PENNSYLVANIA PUBLIC UTILITY COMMISSION v. PENNSYLVANIA RAILROAD CO.
APPEAL FROM THE UNITED STATES DISTRICT COURT FOR THE MIDDLE DISTRICT OF
PENNSYLVANIA. No. 375.
Decided December 13, 1965.
Appellee sued in a three-judge District Court to enjoin enforcement of an order issued by appellant state Commission on the ground of conflict with a federal statute, which appellant contended was unconstitutional. The injunction was granted. Held:
William A. Goichman and Joseph C. Bruno for appellant.
Hugh B. Cox and Windsor F. Cousins for appellee.
In the three-judge District Court from which this appeal comes to us, the Pennsylvania Railroad Company sued to enjoin the enforcement of a duly promulgated order of the Pennsylvania Public Utility Commission on the sole ground that the order conflicted with a federal statute. The Commission, among other defenses, contended [382 U.S. 281, 282] that the federal statute was unconstitutional, but the District Court decided the case in favor of the railroad and issued an appropriate injunction. 240 F. Supp. 233.
It follows from our recent decision in Swift & Co. v. Wickham, ante, p. 111, that the injunction sought by the railroad, being based on incompatibility between the state order and the federal statute, was not grounded in the "unconstitutionality" of a state measure so as to require a three-judge tribunal under 28 U.S.C. 2281 (1964 ed.). Nor is 2282, requiring such a tribunal in order to enjoin "any Act of Congress for repugnance to the Constitution," invoked by the Commission's defense that the federal statute is unconstitutional; it is settled that this provision "does not provide for a case where the validity of an Act of Congress is merely drawn in question, albeit that question be decided, but only for a case where there is an application for an interlocutory or permanent injunction to restrain the enforcement of an Act of Congress." Garment Workers v. Donnelly Co., 304 U.S. 243, 250 .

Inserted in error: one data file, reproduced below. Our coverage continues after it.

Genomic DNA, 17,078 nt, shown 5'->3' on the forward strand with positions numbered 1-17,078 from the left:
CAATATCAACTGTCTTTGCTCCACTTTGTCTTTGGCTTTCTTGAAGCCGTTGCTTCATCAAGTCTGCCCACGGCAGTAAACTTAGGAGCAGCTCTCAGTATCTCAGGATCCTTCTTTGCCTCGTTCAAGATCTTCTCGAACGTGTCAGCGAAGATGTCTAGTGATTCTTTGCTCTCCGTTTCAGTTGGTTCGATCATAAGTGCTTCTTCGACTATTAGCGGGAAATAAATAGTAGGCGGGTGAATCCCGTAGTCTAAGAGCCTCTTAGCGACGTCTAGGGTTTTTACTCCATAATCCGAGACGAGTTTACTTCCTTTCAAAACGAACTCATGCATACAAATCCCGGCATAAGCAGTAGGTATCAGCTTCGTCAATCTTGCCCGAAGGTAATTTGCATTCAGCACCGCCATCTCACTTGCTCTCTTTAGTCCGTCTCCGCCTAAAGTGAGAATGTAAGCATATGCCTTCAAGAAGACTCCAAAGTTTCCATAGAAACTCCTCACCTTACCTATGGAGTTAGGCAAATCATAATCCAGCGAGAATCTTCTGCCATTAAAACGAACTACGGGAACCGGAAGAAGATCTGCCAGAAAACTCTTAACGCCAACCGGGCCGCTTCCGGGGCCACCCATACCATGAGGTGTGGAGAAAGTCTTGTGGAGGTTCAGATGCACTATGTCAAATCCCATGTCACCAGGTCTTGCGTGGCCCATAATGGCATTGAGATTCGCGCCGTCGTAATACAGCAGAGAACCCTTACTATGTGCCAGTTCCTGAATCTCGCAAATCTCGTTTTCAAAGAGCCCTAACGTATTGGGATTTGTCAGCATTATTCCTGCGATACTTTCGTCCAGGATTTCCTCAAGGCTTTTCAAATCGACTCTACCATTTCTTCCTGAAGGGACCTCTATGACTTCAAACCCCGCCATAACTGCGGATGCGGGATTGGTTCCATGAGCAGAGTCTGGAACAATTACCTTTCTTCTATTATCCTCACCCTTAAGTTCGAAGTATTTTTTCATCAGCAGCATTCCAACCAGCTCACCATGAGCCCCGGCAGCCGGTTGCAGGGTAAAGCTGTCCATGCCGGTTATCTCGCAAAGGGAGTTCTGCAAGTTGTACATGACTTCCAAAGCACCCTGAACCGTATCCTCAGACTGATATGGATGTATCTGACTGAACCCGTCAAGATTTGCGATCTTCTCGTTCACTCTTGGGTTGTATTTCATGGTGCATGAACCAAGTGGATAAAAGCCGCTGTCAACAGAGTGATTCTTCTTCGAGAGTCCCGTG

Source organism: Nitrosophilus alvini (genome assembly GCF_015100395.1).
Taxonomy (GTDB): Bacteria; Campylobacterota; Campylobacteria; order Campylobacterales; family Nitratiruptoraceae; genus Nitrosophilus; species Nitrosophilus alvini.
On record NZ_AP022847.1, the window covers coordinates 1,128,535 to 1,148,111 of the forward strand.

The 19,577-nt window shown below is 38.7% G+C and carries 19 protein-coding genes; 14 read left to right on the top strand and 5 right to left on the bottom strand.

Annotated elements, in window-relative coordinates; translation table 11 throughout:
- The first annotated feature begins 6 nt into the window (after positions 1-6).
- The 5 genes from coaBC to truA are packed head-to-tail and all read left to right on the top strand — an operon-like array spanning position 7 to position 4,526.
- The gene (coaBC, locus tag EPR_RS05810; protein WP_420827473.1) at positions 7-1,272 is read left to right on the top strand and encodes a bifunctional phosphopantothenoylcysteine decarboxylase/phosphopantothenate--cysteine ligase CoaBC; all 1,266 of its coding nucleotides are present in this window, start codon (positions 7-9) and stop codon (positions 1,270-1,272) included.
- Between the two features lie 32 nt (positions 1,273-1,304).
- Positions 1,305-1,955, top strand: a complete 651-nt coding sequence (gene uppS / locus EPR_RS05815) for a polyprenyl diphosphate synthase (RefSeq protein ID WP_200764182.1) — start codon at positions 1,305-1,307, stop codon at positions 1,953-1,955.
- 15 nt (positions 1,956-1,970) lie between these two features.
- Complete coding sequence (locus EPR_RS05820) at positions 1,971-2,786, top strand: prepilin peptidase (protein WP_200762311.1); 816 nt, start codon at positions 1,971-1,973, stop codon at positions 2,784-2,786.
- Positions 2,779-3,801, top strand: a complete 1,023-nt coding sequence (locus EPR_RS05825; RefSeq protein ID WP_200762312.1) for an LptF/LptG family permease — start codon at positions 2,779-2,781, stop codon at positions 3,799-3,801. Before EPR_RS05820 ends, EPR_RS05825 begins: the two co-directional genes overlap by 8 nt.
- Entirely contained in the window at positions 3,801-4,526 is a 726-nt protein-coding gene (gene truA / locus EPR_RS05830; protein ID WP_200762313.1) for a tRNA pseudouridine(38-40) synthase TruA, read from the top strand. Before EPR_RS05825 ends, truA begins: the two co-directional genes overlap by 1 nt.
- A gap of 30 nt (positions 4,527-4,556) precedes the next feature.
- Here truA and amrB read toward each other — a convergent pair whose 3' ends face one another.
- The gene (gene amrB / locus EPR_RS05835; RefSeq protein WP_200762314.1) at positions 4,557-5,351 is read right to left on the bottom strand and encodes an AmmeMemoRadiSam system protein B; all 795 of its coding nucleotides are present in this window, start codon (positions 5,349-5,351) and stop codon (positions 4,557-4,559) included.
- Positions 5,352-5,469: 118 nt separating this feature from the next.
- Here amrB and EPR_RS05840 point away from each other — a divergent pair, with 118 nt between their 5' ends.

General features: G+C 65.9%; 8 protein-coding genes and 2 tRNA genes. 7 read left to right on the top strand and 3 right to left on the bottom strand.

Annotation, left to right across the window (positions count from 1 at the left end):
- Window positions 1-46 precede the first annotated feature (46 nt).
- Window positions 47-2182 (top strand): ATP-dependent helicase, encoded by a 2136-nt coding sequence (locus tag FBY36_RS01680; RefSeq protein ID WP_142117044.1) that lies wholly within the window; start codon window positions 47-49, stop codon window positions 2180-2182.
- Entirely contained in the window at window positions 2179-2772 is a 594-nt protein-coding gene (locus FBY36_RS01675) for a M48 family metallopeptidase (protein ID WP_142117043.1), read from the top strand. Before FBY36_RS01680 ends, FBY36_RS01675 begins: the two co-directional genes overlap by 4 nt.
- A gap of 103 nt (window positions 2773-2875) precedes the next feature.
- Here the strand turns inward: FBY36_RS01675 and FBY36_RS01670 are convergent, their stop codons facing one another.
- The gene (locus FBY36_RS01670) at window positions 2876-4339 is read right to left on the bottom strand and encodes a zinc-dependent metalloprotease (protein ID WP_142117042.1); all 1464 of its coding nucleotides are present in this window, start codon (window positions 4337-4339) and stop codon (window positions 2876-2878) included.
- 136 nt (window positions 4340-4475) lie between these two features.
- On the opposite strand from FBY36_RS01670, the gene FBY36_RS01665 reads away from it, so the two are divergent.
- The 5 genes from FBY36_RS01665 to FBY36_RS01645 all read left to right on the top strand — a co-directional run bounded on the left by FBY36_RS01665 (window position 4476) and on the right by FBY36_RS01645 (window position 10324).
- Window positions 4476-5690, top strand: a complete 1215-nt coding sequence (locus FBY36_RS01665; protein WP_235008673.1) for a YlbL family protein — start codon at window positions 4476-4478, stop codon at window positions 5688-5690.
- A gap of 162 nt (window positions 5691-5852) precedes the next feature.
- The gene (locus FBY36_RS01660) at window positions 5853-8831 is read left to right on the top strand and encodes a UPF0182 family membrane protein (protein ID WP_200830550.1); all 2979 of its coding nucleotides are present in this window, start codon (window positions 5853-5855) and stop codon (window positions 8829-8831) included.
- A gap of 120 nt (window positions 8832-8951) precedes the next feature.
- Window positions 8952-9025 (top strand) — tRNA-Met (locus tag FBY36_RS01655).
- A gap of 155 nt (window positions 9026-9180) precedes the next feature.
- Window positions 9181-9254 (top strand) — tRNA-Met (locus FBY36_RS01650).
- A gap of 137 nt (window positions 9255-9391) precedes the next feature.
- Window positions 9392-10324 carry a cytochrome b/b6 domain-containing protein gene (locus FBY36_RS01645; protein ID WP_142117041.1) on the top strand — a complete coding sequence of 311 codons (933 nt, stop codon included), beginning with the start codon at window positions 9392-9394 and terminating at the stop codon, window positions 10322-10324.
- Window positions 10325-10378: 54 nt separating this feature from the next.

Because a three-judge court was not required to adjudicate this suit, this Court has no jurisdiction under 28 U.S.C. 1253 (1964 ed.) to entertain a direct appeal. It does not appear from the record that the Commission lodged a protective appeal in the Court of Appeals, and the time to do so has almost certainly expired. The appeal to this Court occurred before Swift & Co. v. Wickham, supra, was decided, and there is no reason why the Commission should be deprived of appellate review. In accordance with precedent, we vacate the judgment below and remand the case to the District Court so that it may enter a fresh decree from which a timely appeal may be taken to the Court of Appeals. See Phillips v. United States, 312 U.S. 246, 254 .